General Description

Very small bandicoot with long slender legs that walks and runs using two toes on its front legs and one toe on its hind legs. Like other bandicoots they have a long head with long ears. Fur orange/brown above, light fawn below. Long tail with a crest of hair along the top. Body up to 26 cm long, tail up to 12 cm. Very similar to the Yirratji but with slightly shorter tail and hind legs.


The scientific name means pig-footed as they had front feet with two toes and hoof like claws resembling a pig. On the back feet, only one toe is used when running. The name 'Landwang' was used by Aboriginal people from southern New South Wales. Aboriginal people described it building a grass-lined nest and some say it dug a short, straight burrow with a nest at the end. The first specimen was collected in 1836 in Victoria, and happened to have lost its tail. The scientist assumed this was normal and named it ' ecaudatus' meaning tailless. In fact, the tail is one of the longest of any bandicoot. After European settlement, the population of the Landwang collapsed, probably as a result of the introduction of the feral Cat and introduced diseases. It is now presumed extinct. The Landwang is very similar to the Yirratji which occurred in central Australia.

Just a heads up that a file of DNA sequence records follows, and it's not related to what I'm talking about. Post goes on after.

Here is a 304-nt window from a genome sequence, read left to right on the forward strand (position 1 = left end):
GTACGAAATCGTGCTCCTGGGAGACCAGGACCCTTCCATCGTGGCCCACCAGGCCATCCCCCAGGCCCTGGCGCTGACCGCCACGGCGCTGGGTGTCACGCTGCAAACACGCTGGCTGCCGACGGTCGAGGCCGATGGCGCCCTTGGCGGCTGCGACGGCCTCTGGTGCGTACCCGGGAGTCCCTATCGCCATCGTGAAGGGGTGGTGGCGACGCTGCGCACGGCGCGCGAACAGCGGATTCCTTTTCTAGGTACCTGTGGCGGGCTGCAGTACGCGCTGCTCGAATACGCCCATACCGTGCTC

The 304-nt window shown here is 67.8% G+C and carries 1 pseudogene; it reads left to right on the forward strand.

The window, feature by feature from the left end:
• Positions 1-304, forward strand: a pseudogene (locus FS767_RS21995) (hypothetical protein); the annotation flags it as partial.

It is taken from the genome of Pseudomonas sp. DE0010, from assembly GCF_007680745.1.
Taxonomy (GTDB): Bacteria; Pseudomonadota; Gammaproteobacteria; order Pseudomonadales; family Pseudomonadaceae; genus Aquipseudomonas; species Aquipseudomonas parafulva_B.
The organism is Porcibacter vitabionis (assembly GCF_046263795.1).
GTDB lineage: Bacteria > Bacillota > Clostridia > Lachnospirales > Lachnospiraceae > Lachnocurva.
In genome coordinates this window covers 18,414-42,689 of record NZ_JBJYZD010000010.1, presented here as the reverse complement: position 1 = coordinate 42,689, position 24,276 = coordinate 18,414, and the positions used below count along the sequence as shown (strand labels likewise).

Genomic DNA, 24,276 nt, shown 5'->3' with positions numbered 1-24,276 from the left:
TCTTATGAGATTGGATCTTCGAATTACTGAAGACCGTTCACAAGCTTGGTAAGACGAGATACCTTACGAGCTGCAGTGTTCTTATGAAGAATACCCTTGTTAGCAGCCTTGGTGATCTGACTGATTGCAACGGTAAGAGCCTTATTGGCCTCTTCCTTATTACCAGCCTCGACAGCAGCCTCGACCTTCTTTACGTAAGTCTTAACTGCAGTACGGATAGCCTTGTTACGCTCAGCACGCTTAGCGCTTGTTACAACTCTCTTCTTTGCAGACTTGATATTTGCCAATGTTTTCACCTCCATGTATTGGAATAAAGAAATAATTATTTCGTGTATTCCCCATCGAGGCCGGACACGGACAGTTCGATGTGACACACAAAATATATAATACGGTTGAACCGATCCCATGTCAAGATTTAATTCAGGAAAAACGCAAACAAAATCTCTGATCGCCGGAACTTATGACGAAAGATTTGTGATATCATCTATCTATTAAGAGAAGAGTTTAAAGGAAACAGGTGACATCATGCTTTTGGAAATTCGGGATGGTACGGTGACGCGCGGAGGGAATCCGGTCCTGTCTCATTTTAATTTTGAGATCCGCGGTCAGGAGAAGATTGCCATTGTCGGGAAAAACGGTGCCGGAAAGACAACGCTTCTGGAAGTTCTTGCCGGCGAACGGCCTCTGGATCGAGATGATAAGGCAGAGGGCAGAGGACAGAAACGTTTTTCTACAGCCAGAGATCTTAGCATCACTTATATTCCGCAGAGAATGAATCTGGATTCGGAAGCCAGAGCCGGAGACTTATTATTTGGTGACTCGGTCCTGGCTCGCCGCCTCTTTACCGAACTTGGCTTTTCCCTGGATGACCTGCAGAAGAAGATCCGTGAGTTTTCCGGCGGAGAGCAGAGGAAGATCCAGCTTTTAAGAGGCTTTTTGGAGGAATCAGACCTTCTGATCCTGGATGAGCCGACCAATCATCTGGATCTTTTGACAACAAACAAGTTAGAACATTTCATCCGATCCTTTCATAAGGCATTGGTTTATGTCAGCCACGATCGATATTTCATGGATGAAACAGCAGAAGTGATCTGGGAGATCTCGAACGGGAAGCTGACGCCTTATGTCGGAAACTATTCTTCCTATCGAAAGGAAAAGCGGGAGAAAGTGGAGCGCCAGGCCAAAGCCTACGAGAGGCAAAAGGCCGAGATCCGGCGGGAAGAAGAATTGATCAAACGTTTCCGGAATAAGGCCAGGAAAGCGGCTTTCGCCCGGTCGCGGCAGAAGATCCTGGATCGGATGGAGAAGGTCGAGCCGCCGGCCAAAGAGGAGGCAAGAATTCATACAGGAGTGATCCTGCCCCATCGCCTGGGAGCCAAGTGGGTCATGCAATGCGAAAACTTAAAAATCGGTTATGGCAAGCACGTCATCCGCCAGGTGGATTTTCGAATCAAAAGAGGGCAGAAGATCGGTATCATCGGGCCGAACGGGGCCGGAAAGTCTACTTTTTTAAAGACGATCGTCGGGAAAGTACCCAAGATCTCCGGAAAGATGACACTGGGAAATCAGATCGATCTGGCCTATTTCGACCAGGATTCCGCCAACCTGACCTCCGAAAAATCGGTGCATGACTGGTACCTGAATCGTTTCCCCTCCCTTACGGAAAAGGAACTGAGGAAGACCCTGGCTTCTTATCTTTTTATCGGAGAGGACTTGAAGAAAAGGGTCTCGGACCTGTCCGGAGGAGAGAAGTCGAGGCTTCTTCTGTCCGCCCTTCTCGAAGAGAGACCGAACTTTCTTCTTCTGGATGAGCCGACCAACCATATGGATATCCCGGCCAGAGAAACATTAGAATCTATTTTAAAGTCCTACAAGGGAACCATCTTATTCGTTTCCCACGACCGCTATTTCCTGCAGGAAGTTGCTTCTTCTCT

Semi-arid zones of New South Wales, Victoria, South Australia and Western Australia. Now extinct.


Grasslands, open forest with shrub and grass understorey.

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